Opencola (company)

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Industry Software
Fate Acquired
Successor Open Text Corporation
Founded 1999
Defunct 2003
Headquarters Toronto, Canada
Key people
Grad Conn,
Cory Doctorow,
John Henson
Products Software
Slogan Peer Your Knowledge
Website (archive)

Opencola was a Toronto-based software company founded in 1999[1] by Grad Conn, Cory Doctorow and John Henson[2] to create "collaboration object lookup architecture" software, and sold in 2003. The software and specifications produced were all released as open source. The earliest archived page of the company website described "OpenCOLA" as an application, a protocol, suite of tools, and the company itself.[3]

The Opencola desktop client/server (or "clerver" in Opencola's parlance) application enabled users to collaboratively search, acquire, manage and share information from multiple data sources, including the Internet, peers on the Opencola network, and existing proprietary databases, from a single interface. Opencola extended search engine capabilities with the ability to perform contextual searching – a process that searches the entire contextual subject matter of a document for relevance and tries to replenish previous searches with more relevant results. Searches would propagate throughout the network as needed to locate the specified content.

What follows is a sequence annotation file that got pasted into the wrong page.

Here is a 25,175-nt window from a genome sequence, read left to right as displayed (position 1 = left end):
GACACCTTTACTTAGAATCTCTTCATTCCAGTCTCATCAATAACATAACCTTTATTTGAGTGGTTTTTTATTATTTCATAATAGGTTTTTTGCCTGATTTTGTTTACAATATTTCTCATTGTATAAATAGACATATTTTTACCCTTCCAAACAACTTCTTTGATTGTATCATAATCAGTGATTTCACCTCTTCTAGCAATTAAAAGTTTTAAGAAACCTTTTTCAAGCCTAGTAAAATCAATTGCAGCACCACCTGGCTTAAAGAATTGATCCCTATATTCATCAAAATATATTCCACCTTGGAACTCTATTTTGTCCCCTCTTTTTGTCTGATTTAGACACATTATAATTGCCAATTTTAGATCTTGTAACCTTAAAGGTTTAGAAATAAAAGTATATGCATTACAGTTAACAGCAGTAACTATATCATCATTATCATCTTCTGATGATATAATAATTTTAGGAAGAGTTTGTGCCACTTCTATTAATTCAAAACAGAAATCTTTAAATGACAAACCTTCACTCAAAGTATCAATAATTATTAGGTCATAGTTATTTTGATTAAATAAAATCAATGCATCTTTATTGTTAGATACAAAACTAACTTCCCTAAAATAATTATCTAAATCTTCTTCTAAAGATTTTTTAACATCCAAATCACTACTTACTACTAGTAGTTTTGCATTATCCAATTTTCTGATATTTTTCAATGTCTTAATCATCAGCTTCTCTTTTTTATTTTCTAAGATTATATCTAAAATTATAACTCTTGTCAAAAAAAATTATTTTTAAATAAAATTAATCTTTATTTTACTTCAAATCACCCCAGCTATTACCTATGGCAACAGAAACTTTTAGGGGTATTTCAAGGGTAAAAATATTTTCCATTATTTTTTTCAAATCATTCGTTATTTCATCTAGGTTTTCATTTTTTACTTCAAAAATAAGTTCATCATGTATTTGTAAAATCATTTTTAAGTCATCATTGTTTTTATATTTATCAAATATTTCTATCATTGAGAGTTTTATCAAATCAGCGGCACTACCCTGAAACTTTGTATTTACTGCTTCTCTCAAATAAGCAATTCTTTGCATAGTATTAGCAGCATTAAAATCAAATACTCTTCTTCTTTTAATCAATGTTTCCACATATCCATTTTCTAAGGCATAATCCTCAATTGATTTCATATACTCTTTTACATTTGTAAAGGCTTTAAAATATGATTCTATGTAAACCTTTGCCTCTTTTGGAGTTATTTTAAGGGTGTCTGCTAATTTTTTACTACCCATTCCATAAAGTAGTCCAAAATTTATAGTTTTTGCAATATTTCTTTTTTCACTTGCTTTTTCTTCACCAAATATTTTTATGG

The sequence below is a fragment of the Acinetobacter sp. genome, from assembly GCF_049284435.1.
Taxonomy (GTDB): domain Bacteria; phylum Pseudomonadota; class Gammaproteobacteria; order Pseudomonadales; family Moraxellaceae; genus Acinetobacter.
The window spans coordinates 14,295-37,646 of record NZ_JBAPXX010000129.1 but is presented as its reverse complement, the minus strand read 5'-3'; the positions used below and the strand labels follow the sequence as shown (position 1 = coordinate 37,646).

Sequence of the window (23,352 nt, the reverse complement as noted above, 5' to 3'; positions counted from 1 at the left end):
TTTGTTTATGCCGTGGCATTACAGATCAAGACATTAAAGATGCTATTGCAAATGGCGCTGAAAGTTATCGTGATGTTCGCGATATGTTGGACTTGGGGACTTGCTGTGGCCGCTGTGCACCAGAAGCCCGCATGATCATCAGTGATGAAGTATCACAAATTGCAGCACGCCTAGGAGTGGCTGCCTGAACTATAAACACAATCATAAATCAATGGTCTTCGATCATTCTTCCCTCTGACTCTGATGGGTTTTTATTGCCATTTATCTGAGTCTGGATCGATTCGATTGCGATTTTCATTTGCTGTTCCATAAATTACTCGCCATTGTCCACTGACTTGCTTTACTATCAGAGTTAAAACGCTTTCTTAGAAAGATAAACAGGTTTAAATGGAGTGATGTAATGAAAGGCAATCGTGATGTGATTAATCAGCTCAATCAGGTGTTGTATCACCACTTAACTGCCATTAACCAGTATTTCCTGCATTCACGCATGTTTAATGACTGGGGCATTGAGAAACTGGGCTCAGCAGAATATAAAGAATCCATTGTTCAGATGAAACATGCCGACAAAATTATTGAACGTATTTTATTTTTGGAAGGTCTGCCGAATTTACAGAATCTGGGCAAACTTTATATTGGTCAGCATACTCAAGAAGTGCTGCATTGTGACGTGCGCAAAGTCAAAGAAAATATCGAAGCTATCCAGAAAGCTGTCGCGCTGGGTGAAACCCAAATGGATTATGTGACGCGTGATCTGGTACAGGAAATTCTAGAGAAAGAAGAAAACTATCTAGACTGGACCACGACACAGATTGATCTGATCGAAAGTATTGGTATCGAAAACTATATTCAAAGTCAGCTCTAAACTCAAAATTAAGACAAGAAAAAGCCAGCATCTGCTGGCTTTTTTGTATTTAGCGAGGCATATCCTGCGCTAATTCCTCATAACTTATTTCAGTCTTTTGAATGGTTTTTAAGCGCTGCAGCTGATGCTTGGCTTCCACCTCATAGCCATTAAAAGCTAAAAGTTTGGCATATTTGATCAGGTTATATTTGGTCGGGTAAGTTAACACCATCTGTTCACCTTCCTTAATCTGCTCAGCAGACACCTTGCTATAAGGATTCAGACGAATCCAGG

The company funded further development of and released Justin Chapweske's Swarmcast,[4] then released it as GPL software May 18, 2001. The software used peer-to-peer swarming techniques similar to Bittorrent to accelerate distribution of large high-volume (frequently accessed) content, as a way to reduce load on source servers, with emphasis on content streaming.[5] The company's Folders project used Swarmcast technology to accelerate content distribution within organizations.[6]

In summer 2003, the company was sold to Open Text Corporation of Waterloo, Ontario.[7]

See also[edit]


  1. ^ "Company Profile". 2001. Archived from the original on 2001-02-23. Retrieved 2008-12-28. 
  2. ^ "Management". 2001. Archived from the original on 2001-02-23. Retrieved 2008-12-28. 
  3. ^ "". Archived from the original on 2000-08-15. Retrieved 2010-03-18. 
  4. ^ Koman, Richard (May 24, 2001). "The Swarmcast Solution". O'Reilly Media. Retrieved 2008-12-28. 
  5. ^ Ingram, Mathew (December 1, 2006). "Torontos OpenCola Lives On In Swarmcast". Internet Financial News. iEntry Network. Retrieved 2010-03-18. 
  6. ^ Oram, Andy (May 24, 2001). "OpenCola: Swarming Folders". O'Reilly Media. Retrieved 2010-03-18. 
  7. ^ "Cory Doctorow; USC Center on Public Diplomacy". Retrieved 2010-11-16.